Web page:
[Ip-health] IP-Watch: WHO Members Urged To Support Resolution Delinking Cancer Drug Prices From R&D Costs

Thiru Balasubramaniam thiru at keionline.org
Fri May 5 03:26:57 PDT 2017


WHO Members Urged To Support Resolution Delinking Cancer Drug Prices From
R&D Costs


A group of civil society organisations and health experts have sent a
letter to delegates to this month’s annual World Health Assembly urging
support for a study on the delinkage of the costs of research and
development from the prices of cancer medicines. Member states reportedly
met on the issue today and are still undecided.

During the upcoming World Health Assembly, taking place from 22-31 May, a
resolution on cancer is expected to be before the Assembly, following a
discussion in January at the World Health Organization Executive Board with
no consensus on the language (IPW, WIPO, 2 February 2017).

According to a source, WHO delegates met today at the WHO. Some 25
delegations met to further discuss the resolution.

The paragraph of the resolution talking about delinkage between the R&D
cost and the prices of medicines is the only remaining open paragraph,
according to the source.

Knowledge Ecology International Director James Love told Intellectual
Property Watch, “you will never have universal access without delinkage. It
is the only hope that you have to bring prices down.” People who resist
delinkage are accepting rationing and inequality, he added.

A group of 28 health non-governmental organisations and health experts sent
a letter [pdf] to support the language in the draft WHA cancer resolution
calling for a feasibility study on delinkage.

The letter argues that cancer medicine prices are too high, “they are not
affordable or sustainable, and access to new cancer medicines in unequal
and unfair.”

“None of the 56 novel cancer medicines approved by the US FDA [Food and
Drug Administration] from 2010 to 2016 are included in the WHO Model List
of Essential Medicines (EML), and many are rationed or not reimbursed even
in high income countries, because of the price,” the letter says.

“Delegates to the World Health Assembly need be open to alternative R&D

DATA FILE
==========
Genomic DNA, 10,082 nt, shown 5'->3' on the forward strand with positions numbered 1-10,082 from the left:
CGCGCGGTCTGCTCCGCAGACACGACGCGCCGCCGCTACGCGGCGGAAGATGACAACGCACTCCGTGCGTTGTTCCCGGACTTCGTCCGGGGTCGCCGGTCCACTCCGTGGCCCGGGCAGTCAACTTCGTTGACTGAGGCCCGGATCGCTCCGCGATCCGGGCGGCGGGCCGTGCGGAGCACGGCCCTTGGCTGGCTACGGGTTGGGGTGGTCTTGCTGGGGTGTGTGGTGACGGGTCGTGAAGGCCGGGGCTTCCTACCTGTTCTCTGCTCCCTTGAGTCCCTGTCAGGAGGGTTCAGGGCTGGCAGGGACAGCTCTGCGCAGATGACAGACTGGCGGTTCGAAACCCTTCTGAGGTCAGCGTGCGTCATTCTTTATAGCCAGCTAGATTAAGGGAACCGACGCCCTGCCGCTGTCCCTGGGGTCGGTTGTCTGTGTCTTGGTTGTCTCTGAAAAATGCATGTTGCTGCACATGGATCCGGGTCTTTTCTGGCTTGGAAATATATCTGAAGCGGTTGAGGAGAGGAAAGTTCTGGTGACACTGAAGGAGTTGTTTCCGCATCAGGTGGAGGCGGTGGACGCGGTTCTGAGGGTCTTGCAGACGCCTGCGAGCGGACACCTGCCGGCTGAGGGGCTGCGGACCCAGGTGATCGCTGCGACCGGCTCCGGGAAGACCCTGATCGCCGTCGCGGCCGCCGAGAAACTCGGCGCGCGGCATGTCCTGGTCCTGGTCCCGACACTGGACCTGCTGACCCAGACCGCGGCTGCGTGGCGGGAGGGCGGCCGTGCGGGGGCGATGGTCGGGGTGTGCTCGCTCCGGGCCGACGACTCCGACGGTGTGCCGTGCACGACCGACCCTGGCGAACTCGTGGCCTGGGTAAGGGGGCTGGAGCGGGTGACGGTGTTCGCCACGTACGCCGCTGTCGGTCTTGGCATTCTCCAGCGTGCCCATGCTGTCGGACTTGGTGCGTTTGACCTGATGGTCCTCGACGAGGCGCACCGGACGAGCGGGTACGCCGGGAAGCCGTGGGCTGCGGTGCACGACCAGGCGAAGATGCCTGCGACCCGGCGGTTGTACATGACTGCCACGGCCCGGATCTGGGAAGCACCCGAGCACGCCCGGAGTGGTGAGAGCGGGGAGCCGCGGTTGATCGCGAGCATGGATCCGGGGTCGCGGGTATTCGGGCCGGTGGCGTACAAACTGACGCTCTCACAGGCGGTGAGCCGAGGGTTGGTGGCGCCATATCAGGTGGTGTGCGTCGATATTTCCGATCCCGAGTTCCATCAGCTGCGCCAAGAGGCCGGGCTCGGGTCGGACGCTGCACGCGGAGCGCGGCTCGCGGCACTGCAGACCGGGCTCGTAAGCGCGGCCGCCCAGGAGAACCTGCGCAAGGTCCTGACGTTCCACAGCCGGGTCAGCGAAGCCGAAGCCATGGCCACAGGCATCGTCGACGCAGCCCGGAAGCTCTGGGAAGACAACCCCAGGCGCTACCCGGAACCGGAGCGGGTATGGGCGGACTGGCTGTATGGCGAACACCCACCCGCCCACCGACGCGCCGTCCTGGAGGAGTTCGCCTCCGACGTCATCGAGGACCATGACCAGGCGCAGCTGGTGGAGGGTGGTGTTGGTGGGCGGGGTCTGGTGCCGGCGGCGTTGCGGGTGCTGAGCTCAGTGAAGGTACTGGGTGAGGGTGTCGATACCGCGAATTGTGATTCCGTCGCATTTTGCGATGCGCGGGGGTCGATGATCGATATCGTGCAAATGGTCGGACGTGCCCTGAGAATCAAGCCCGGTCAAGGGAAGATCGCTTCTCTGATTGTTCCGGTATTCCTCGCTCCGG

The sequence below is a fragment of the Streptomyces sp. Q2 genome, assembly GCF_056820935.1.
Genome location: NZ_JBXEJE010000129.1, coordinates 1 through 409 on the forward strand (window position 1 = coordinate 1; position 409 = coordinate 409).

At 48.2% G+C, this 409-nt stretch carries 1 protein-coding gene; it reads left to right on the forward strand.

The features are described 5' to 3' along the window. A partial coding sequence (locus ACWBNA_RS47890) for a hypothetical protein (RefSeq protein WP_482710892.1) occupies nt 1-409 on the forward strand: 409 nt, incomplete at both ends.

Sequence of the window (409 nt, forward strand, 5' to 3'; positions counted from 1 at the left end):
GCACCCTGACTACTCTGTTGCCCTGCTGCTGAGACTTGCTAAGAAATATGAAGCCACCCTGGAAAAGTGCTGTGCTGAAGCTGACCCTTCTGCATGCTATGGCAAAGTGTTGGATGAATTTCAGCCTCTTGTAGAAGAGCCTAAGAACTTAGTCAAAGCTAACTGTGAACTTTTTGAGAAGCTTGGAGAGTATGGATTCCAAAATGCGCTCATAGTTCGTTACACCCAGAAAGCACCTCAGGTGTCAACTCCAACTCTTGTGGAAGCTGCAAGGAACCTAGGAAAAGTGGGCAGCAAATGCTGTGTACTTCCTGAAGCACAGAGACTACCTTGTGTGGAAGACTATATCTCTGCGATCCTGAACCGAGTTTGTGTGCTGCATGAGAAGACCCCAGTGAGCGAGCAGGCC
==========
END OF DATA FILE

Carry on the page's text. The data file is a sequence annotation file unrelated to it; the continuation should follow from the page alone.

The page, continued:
[research and development] models that do not rely on unaffordable medicine
prices as the predominant way to fund cancer drug innovation,” it adds.

If the WHA does not decide on the feasibility study, it would be bending
“to the power of large pharmaceutical corporations and their agents, that
have a vested interest in defending a system that puts the price of
medicine above the interests of the patient.”

EU Support?

Separately, Knowledge Ecology International sent a letter [pdf] to the
European Union on 31 March to express concern about access to cancer drugs
in the EU, and asking the EU to support the feasibility study.

The EU responded that there is a widespread agreement by Member States on
the need for a WHO cancer resolution to be adopted in May 2017. “The
majority of the Resolution is accepted with great support,” the EU said,
according to a copy of the letter.

The letter notes the concerns of the EU about the increasing prices of
cancer treatments, and states that the European Commission statement
“advocates for a robust and comprehensive Cancer Resolution that can help
drive national progress, particularly in low- and middle-income countries
that face the biggest challenges of a rapidly growing cancer burden.

Without mentioning the feasibility study, the letter says “the Cancer
Resolution will be a landmark document for cancer and should call for the
development and implementation of national cancer plans, population-based
cancer registries, a world cancer report and a well-trained oncology

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